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Publication numberUS20090033920 A1
Publication typeApplication
Application numberUS 12/181,889
Publication dateFeb 5, 2009
Filing dateJul 29, 2008
Priority dateJul 31, 2007
Also published asCA2638447A1, CN101393075A, CN101393075B, EP2023116A2, EP2023116A3, US7777872
Publication number12181889, 181889, US 2009/0033920 A1, US 2009/033920 A1, US 20090033920 A1, US 20090033920A1, US 2009033920 A1, US 2009033920A1, US-A1-20090033920, US-A1-2009033920, US2009/0033920A1, US2009/033920A1, US20090033920 A1, US20090033920A1, US2009033920 A1, US2009033920A1
InventorsMichael J. Simpson
Original AssigneeSimpson Michael J
Export CitationBiBTeX, EndNote, RefMan
External Links: USPTO, USPTO Assignment, Espacenet
Method of measuring diffractive lenses
US 20090033920 A1
Abstract
A method for measuring the optical properties of multifocal ophthalmic lenses. Collimated light is passed through an ophthalmic lens and onto an array of lenslets. Light exiting the array of lenslets is detected by a sensor. Blurred spots and/or double spots may represent diffractive zones of the wavefront. A centroid of the spot or a brighter of two spots may be used to determine the lateral position of the spot. Theoretical calculations, laboratory measurements, clinical measurements and experimental image spots may be generated, compared and cross-checked to determine a monofocal equivalent lens. An MTF may be used to evaluate and compare a diffractive lens and a monofocal equivalent lens.
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Claims(16)
1. A method for measuring optical properties of a diffractive lens, comprising:
passing light through the diffractive lens and onto an array of lenslets, wherein each lenslet receives a portion of the light and wherein the diffractive lens has a zone boundary covering at least a portion of one lenslet;
measuring one or more properties of the diffractive lens based on the light generally focused by the array of lenslets and detected by a sensor;
adjusting the measured result to compensate for expected optical properties of the diffractive component of the lens in the measurement system.
2. The method of claim 1, wherein the effect of the diffractive structure is calculated utilizing the Fourier transform of the wavefront across each lenslet for the phase delay introduced by the diffractive structure.
3. The method of claim 1, further comprising comparing the position of a light spot focused by each lenslet with the position of the spot for a perfect collimated wavefront, to determine the lateral movement of the spot.
4. The method of claim 3, wherein the effect of the diffractive structure is determined by comparing the measured values for both a diffractive lens and a monofocal-equivalent lens to determine the correction.
5. The method of claim 1, further comprising:
identifying blurry or double spots, wherein the presence of a blurry or double spot indicates the presence of a diffractive portion of the surface of the lens; and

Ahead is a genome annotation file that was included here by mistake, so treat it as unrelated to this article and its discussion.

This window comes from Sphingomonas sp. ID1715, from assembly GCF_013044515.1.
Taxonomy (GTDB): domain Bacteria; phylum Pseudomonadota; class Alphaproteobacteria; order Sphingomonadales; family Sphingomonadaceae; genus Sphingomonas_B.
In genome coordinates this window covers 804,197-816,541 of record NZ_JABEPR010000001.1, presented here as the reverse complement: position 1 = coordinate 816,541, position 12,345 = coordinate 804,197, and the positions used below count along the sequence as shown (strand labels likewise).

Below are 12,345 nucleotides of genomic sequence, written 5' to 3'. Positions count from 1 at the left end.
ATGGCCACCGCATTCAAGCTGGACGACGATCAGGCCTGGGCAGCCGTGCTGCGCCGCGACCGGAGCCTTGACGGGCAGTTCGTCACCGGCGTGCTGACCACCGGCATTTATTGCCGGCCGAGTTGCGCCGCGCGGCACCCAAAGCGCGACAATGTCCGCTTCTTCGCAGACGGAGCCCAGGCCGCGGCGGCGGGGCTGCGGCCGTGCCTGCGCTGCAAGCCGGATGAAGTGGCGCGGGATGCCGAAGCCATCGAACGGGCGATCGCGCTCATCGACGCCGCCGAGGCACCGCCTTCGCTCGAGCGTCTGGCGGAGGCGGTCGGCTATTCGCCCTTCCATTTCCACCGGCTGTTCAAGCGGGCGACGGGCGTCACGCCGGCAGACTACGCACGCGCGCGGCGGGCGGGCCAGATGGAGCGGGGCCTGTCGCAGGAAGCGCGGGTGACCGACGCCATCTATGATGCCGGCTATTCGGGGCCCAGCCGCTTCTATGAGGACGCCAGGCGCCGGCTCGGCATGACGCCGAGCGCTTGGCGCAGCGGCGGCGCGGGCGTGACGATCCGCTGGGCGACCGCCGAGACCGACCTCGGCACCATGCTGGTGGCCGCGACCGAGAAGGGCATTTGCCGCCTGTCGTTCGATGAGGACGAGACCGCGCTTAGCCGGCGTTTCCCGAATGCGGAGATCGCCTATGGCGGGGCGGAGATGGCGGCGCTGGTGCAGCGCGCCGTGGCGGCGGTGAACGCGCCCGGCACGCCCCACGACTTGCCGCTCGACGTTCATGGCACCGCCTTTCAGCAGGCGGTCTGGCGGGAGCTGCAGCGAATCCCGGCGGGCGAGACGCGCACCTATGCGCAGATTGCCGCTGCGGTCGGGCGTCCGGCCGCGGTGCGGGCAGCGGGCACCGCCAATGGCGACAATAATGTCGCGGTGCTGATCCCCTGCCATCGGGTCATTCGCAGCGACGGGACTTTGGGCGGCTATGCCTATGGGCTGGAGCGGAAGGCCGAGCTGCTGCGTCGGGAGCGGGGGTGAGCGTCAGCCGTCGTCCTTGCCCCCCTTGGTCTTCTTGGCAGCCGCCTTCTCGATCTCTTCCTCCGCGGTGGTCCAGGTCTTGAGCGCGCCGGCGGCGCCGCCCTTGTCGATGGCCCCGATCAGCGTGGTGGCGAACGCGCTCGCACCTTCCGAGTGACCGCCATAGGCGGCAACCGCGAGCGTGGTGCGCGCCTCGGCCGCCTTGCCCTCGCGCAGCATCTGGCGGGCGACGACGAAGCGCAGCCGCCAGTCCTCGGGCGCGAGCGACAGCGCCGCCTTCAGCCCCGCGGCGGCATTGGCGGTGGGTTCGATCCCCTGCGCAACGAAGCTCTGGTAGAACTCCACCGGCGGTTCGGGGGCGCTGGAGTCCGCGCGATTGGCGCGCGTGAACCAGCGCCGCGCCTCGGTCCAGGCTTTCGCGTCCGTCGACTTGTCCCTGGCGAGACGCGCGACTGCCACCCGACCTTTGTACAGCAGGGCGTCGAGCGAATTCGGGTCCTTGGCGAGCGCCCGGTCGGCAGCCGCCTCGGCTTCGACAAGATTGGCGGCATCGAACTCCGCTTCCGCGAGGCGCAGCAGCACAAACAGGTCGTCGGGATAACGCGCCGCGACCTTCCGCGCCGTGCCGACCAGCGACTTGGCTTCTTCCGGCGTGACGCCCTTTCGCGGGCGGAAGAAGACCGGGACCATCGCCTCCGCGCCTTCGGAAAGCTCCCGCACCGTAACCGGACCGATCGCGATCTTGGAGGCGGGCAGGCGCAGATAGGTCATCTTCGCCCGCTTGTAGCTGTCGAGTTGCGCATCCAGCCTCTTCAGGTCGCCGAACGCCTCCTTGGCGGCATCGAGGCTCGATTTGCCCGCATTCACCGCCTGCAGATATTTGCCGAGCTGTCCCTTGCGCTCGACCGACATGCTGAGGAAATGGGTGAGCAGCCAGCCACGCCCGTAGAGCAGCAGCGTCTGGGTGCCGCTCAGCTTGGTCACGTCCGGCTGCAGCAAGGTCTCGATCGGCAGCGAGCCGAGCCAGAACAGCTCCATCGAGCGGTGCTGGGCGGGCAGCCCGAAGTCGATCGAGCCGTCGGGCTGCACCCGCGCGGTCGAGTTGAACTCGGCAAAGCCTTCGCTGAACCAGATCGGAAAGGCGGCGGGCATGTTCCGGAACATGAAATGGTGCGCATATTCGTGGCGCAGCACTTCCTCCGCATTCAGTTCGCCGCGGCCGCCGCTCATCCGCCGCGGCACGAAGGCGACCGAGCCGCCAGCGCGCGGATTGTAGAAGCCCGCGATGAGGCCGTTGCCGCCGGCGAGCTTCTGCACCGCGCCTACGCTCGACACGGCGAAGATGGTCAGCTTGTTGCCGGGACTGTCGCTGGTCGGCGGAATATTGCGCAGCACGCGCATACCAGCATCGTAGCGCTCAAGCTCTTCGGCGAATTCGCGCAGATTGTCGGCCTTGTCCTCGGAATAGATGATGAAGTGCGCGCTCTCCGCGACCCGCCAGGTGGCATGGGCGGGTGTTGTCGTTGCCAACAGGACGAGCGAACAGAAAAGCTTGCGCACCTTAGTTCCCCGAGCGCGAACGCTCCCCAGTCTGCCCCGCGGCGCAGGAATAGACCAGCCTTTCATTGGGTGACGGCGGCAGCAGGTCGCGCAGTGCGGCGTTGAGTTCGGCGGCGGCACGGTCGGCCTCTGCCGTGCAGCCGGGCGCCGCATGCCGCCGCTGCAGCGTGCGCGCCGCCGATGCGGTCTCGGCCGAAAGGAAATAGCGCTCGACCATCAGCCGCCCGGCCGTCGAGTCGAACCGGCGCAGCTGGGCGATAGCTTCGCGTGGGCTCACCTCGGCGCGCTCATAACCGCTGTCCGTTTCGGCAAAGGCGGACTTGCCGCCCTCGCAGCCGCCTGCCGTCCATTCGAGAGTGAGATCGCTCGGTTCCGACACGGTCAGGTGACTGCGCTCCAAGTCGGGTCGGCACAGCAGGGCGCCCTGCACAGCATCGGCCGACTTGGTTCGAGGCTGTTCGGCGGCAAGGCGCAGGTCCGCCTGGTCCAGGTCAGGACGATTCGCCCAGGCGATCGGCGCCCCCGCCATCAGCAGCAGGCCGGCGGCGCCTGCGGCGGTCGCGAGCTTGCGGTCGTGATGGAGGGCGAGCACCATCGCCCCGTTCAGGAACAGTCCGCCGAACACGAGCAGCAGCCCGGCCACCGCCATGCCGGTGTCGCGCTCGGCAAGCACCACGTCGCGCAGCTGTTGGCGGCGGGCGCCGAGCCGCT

adjusting the local slope for the lenslet to represent the monofocal equivalent lens.
6. The method of claim 1, wherein the step of comparing the determined one or more properties of the diffractive lens against one or more expected properties of the diffractive lens comprises determining a monofocal equivalent lens.
7. The method of claim 6, wherein determining a monofocal equivalent lens comprises comparing theoretical calculations and laboratory measurements.
8. The method of claim 6, wherein determining a monofocal equivalent lens comprises comparing theoretical calculations and clinical measurements.
9. The method of claim 1, further comprising determining the best adjustment by comparing two or more of theoretical calculations, laboratory measurements, and clinical measurements.
10. The method of claim 1, further comprising analyzing a portion of the wavefront.
11. The method of claim 1, wherein the step of comparing the determined one or more properties of the diffractive lens against one or more expected properties of the diffractive lens comprises:
estimating the theoretical distortion of the data based on the lens design; and
compensating for the estimation of the theoretical distortion.
12. The method of claim 1, wherein the step of comparing the determined one or more properties of the diffractive lens against one or more expected properties of the diffractive lens comprises calculating the approximate lens region that would cover a lenslet to estimate the magnitude of a double spot.
13. The method of claim 1, wherein a lenslet has a diameter smaller than the diffractive zone being measured.
14. The method of claim 1, wherein a lenslet has a diameter larger than the diffractive zone being measured.
15. A method for measuring optical properties of a diffractive lens, comprising:
passing light through the diffractive lens, wherein the diffractive lens has a zone boundary covering at least a portion of one lenslet;
using a system designed for measuring optical properties of a lens, measuring one or more properties of the diffractive lens based on the light exited from the lens;